- The Magazine
The Capital Pride Alliance has announced the recipients of its annual Capital Pride Heroes, Engendered Spirits, Bill Miles and Larry Stansbury Awards, all of whom will be honored at the Capital Pride Honors reception on Friday, May 31.
Held annually, the Capital Pride Honors reception recognizes those people who have made significant contributions on behalf of D.C.’s LGBTQ community or who have played a significant role in helping plan and carry out the annual Capital Pride celebration in the nation’s capital.
This year, Capital Pride will also honor recipients of a new “Breaking Barriers” award, which will not necessarily be presented annually, but at times when an individual or organization had made significant strides that lower barriers or obstacles that have historically hampered LGBTQ people’s ability to succeed.
“We’re thrilled to recognize and honor the individuals and organizations contribute so much to our community through their leadership, work and advocacy in the DMV and across the country,” Ryan Bos, the executive director of Capital Pride Alliance, said in a statement.
“Our honorees are nominated each year by members of the community, based on the criteria of having advanced the causes of LGBTQ+ rights,” Bos added. “A committee of Capital Pride’s Board of Directors recommends nominees to the full Board, which then approves recipients, along with the Engendered Spirits, who were recommended by the Trans Pride Committee. Finally, we are excited to add a new award this year, Breaking Barriers. The Breaking Barriers: Community Impact Award will be presented to an organization that has made a significant impact on the LGBTQ+ community.”
This year’s Capital Heroes include: Martin Espinoza, the co-founder and president of Stonewall Sports; Ben De Guzman, the acting director of the Mayor’s Office on Asian and Pacific Islander Affairs, who previously worked for the Mayor’s Office of LGBTQ Affairs; Amanda Hackett, an immigration attorney who focuses on LGBTQ/sexual orientation or gender identity-minority-based asylum claims; Kimberley Bush, director of arts and cultural programs at The DC Center who oversees and co-curates various arts festivals, including OutWrite, DC Queer Theatre Festival, and Reel Affirmations, D.C.’s LGBTQ film festival and monthly film series; Rea Carey, the executive director of the National LGBTQ Task Force; and Tony Nelson, a D.C.-based emcee, comedian and drag performer who has been involved with or emceed for Black America, the nation’s oldest black pageant, DC Black Pride, and several local drag shows.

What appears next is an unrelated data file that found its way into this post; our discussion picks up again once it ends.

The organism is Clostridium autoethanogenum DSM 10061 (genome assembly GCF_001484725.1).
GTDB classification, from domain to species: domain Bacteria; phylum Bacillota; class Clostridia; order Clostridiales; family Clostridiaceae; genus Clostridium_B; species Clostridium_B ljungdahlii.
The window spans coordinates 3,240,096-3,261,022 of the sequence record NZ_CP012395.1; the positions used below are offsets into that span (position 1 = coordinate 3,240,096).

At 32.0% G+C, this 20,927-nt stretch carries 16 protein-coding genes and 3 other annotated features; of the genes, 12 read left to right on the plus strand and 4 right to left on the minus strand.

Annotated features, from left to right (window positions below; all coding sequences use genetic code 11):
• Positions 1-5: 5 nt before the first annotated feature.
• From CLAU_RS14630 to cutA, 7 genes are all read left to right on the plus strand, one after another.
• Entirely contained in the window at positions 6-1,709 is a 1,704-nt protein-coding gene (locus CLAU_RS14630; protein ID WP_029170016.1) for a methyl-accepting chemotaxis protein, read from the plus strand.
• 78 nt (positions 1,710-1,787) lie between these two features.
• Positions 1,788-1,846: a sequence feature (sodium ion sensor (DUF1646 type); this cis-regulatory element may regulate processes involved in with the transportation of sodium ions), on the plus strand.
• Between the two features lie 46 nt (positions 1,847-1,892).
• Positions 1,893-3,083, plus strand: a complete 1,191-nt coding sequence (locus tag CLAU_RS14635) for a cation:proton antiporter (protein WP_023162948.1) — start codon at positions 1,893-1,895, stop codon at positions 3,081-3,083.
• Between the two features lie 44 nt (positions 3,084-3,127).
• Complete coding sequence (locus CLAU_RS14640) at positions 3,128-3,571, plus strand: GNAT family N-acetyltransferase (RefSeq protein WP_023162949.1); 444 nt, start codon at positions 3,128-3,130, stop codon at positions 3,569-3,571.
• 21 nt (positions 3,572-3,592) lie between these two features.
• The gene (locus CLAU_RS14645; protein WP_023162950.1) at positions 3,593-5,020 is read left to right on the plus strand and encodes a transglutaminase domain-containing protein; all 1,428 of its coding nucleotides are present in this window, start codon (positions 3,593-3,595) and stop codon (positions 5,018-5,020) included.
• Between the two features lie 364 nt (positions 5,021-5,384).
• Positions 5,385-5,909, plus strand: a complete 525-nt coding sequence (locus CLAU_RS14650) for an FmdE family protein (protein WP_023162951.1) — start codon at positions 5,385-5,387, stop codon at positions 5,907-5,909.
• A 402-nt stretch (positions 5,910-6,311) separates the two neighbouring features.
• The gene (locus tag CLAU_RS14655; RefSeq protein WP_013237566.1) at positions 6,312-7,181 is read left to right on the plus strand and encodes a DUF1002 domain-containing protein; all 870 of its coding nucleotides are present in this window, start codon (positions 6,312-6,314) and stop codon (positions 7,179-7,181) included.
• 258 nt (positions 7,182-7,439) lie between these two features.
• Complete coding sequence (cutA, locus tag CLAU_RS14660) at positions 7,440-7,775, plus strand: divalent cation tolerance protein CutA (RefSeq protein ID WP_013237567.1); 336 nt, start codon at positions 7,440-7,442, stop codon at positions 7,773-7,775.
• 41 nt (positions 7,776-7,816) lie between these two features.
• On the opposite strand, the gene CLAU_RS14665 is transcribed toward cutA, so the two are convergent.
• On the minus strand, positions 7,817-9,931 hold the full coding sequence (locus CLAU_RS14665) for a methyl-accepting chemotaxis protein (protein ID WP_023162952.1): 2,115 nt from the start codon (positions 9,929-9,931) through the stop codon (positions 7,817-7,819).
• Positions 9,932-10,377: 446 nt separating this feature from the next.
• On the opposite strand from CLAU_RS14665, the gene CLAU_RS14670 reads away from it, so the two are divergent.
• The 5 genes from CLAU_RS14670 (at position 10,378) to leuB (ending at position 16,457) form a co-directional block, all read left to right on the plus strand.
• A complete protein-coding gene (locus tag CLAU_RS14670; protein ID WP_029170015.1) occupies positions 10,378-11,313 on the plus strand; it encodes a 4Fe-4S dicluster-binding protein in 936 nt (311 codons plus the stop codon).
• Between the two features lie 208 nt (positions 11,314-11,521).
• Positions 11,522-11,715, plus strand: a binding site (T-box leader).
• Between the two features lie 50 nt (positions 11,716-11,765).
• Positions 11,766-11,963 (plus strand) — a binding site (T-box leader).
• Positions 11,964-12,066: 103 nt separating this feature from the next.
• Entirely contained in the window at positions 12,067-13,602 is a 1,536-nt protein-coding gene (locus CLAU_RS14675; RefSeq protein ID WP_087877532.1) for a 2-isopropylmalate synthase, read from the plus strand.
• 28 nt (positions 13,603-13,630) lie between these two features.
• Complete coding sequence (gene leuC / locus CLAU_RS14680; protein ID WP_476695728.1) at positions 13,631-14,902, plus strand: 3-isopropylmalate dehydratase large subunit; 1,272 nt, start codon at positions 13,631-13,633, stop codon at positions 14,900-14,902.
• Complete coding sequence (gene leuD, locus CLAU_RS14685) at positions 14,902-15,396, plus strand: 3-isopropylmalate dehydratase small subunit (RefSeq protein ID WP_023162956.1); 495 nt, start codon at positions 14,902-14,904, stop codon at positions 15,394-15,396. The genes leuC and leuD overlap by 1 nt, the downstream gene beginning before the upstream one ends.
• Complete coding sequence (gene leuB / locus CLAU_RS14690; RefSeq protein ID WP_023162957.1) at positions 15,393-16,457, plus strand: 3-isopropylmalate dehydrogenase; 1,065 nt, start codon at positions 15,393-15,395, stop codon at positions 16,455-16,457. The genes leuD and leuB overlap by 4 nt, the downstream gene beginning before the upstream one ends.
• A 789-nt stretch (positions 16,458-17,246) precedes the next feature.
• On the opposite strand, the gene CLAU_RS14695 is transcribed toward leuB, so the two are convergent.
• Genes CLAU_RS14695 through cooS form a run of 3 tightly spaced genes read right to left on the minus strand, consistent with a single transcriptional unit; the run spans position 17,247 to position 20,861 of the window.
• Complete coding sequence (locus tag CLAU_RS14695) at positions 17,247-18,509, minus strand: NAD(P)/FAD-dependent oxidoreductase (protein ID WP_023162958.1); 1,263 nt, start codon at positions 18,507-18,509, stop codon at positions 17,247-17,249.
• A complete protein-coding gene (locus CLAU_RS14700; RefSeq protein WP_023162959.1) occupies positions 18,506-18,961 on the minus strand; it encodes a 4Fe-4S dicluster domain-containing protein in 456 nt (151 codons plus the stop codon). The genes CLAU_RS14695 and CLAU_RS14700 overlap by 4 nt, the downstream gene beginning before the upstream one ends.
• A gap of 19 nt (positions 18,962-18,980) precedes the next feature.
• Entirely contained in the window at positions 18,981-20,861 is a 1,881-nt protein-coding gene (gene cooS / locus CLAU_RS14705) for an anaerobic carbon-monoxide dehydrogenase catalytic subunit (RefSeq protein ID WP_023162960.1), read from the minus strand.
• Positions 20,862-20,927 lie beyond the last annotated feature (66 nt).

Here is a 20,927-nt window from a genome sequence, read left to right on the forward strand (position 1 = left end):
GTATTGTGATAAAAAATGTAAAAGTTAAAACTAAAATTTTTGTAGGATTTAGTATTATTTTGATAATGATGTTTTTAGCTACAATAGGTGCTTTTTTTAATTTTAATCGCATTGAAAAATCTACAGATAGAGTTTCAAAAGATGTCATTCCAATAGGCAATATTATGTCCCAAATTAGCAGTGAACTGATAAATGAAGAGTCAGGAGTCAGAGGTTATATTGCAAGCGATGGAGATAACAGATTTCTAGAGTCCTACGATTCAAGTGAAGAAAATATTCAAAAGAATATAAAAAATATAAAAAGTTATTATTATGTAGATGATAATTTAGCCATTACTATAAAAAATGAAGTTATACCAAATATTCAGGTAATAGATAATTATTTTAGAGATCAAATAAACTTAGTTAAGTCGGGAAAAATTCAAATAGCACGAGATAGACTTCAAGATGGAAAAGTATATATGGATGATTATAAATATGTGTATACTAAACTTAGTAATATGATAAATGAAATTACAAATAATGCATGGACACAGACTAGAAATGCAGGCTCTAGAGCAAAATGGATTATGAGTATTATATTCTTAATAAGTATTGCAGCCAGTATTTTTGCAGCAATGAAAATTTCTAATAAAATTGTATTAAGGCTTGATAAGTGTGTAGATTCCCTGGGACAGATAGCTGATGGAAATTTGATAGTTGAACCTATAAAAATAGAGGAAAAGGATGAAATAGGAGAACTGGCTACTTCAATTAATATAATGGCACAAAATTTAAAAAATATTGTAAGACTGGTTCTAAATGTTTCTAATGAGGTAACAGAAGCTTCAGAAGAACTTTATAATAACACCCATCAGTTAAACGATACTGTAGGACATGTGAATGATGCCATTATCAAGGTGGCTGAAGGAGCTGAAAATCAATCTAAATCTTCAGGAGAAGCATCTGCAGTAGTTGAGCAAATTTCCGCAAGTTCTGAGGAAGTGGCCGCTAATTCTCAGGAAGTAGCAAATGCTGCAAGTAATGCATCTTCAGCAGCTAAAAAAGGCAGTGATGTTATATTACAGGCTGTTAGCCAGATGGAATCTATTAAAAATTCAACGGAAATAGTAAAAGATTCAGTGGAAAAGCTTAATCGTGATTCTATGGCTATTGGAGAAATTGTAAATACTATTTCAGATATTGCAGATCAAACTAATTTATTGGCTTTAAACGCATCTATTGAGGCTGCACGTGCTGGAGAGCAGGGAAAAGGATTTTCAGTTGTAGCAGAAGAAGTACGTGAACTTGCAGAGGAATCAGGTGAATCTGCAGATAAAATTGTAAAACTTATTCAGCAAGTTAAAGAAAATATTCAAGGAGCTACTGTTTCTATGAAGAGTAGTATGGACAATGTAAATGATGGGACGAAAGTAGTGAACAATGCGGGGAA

This year’s Engendered Spirits awardees, given to advocates and activists who work on behalf of the transgender community, are: Xemiyulu Tapepechul, a Nawat trans femme playwright, published author, and spoken word artist, who was recently honored with the 2018 Latino GLBT History Project’s Heriage Legacy Award; and Larry Villegas-Perez, an activist and mental health practitioner who currently serves as deputy executive director at Latinos en Accion/Casa Ruby, where he manages programs that serve homeless youth, refugees, victims of crime, and people with HIV. He has also served as a community volunteer for a host of local causes or organizations, including Advocates for Youth, the DC AIDS Ride, One in Ten Film Festival, and SMYAL, just to name a few.
This year’s honorees receiving the Bill Miles Award for Outstanding Volunteer Service, acknowledging exemplary contributions to Capital Pride, are longtime Capital Pride volunteer Alan Thompson; and Donald Burch, who has volunteered and worked with multiple local LGBTQ, faith, and HIV/AIDS organizations, as well as with The Ask Rayceen Show and The DC Center’s Reel Affirmations and OutWrite festivals.
Team DC, the local umbrella organization for D.C.’s LGBTQ sports leagues, will be honored with the Larry Stansbury Award for Exemplary Contributions to Pride for its annual college scholarship program honoring LGBTQ high school student-athletes, and its annual Night OUT Sports Series, which organizes “Pride Nights” at local professional sporting events.
The Breaking Barriers: Community Impact Award, in its inaugural year, acknowledges an individual or organization who has helped eliminate barriers to the social, personal, or professional growth of the LGBTQ community. The award’s inaugural honoree is the National Center for Transgender Equality, which has spent 16 years advocating on behalf of transgender rights and leaning on policymakers to create changes that foster understanding and acceptance of the trans community.
The Capital Pride Honors reception is on Friday, May 31, from 7:30-9:30 p.m. at the Luce Foundation Center in the Smithsonian American Art Museum, located at 8th and G Streets NW. The reception will be followed by the Pride Celebration Kick-Off Party, which lasts until 1 a.m. For more information on the event, and for biographies of award winners, visit www.capitalpride.org.
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